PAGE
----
by Peter Huessy

nuclear-iran“The details of the deal are not important. Iran will or will not make nuclear weapons as it sees fit. The significance of the deal is the deal itself, especially the fact that it is being concluded while Iran is busy digesting another country (Yemen). The deal will make Iran the richest and most powerful country in the Middle East, eventually dominating it – all this with US blessing (and eventually with restored diplomatic relations, see Cuba). I cannot but agree with the NY Times that this is part of Obama’s vision of disengaging from the Middle East. No wonder the Saudis and the Gulf States are in fear for their lives.”

So writes a colleague from Israel reflecting almost exactly what former US Secretaries of State George Schultz and Henry Kissinger explain in sharp detail in the Wall Street Journal on April 8, 2015 when they explain “The framework agreement will…enable Iran to become a significant military power…and…to weaponize at a time of its choosing.”

But won’t the new Iran deal prevent this? Won’t the threat of “snap back” sanctions do the job?

Well, not really.

The administration says tougher sanctions now would not be useful to secure a better deal. In fact, during the interview just recently with NPR, the administration said sanctions didn’t work to stop the Iranian pursuit of nuclear weapons in the first place. The Arms Control Association head Mr. Daryl Kimball, echoed this point saying during the sanctions period Iran dramatically increased its operating centrifuges from a few hundred to near 20,000.

True, but one is tempted to ask whether without sanctions the growth would have been zero.

But supporters of the Iran deal—not even written down yet—say their way is the only way. Diplomacy they call it, but not war and not sanctions. They say there is no other choice.

But what is the solution proffered by the administration should disputes remain over what Iran is doing? And when “diplomacy” doesn’t work?

Sanctions will “snap” back we are promised. You mean the sanctions that didn’t work to stop the Iranian nuclear program in the first place now will do the job?

Sanctions never “snapped” into place in the first place. Many took years to put into place. No business will invest in the Iran oil and gas sector, for example, without some long term prospect of success–such projects take a longtime often to materialize.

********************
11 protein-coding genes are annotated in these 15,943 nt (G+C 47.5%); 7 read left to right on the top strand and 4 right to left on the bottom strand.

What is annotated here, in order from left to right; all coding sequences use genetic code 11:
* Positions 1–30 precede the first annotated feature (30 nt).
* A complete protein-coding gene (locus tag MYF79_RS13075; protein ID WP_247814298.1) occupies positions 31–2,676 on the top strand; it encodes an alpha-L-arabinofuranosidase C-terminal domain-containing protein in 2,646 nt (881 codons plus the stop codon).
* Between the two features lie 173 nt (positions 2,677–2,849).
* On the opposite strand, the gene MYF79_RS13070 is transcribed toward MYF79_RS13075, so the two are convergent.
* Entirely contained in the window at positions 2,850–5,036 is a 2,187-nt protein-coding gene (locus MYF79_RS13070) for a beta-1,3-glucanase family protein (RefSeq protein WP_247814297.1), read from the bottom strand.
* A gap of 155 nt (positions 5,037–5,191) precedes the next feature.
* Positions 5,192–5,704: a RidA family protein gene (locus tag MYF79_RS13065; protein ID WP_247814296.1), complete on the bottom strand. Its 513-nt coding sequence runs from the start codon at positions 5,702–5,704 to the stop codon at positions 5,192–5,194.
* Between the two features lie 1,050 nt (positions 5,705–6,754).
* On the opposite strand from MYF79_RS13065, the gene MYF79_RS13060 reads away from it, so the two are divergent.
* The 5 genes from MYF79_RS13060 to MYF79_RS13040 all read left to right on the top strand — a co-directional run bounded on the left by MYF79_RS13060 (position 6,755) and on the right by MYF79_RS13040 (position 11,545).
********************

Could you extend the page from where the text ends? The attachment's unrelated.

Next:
Sanctions that “snap back” would easily put such investments in jeopardy.

And sanctions could “snap back” in just a matter of weeks or months we are told.

But we should not count on it. National governments and their business allies determined to protect their new deals with Tehran won’t be there with us.

So if not sanctions or military pressure, what’s available to leverage diplomacy?

Dr. Zbigniew Brzezinski gave us all a clue a few years ago.

When asked whether sanctions would work on Iran he said “No”. But then he was asked should we continue to try and secure the help of China and Russia to get UN sanctions approved?

“Yes”, said President Carter’s former national security adviser. We did indeed have to limit the effect of sanctions on Iran, otherwise China and Russia would not agree at the UN to vote for them but we needed a positive UN vote to prove “the international community” is doing something.

Dr. Brzezinski may have been right that sanctions, weak as they have been, would not ultimately have ended the Iranian nuclear program. But without such “international cooperation” on sanctions, he warned, the only option was war.

Thus we had to maintain the charade of international cooperation even though this work on sanctions–weak as the cooperation often was–would not stop the Iranian pursuit of nuclear weapons.

What did this charade stop? It stopped us from doing what was necessary to stop Iran’s pursuit of nuclear weapons. And it allowed Iran to continue its pursuit of nuclear weapons.

This contradictory pickle we are in is of our own making. It’s called “smart” power or sometimes “soft power”. So smart we outwit ourselves and so lacking resolve it’s accurate to call it “soft” diplomacy.

So let’s end with a question.

What concession did Iran make before we said they had a “right to enrich”?

Well, they agreed “To talk”.

That’s it.

But talk is cheap and the supporters of this deal are simply stretching credulity when they equate the new call for United Nations and the Vienna based International Atomic Energy Administration monitoring with anything other than what has been the history of such previous efforts. Yes the current leadership of IAEA for sure, is better.

But it was a disaster under the two previous IAEA Directors-General.

One of them, Hans Blix, told me during a briefing he gave on the Hill for Senate defense aids that the U.S. had no more right to nuclear weapons than Sweden or Iran. He would later go on in retirement to claim that global warming far exceeded nuclear proliferation as a serious threat to humankind.

After all, did IAEA under his and Mohamed ElBaradei’s misdirection discover the nuclear programs in Pakistan, North Korea, Libya, Iraq, Syria or Iran?

No. They repeatedly did their best to downplay the threat of nuclear proliferation among this rogue gallery.

They were such wonderful watchdogs, usually face down in their bowls of Viennese Alpo, sound asleep.

Disputes will arise over Iran’s actions–repeatedly.

The key is how they are meant to be resolved.

Everybody says we go to the UN, to the IAEA, to sanctions as part of this new deal if disputes are not “resolved”.

Is not that exactly how we ended up where we are now?

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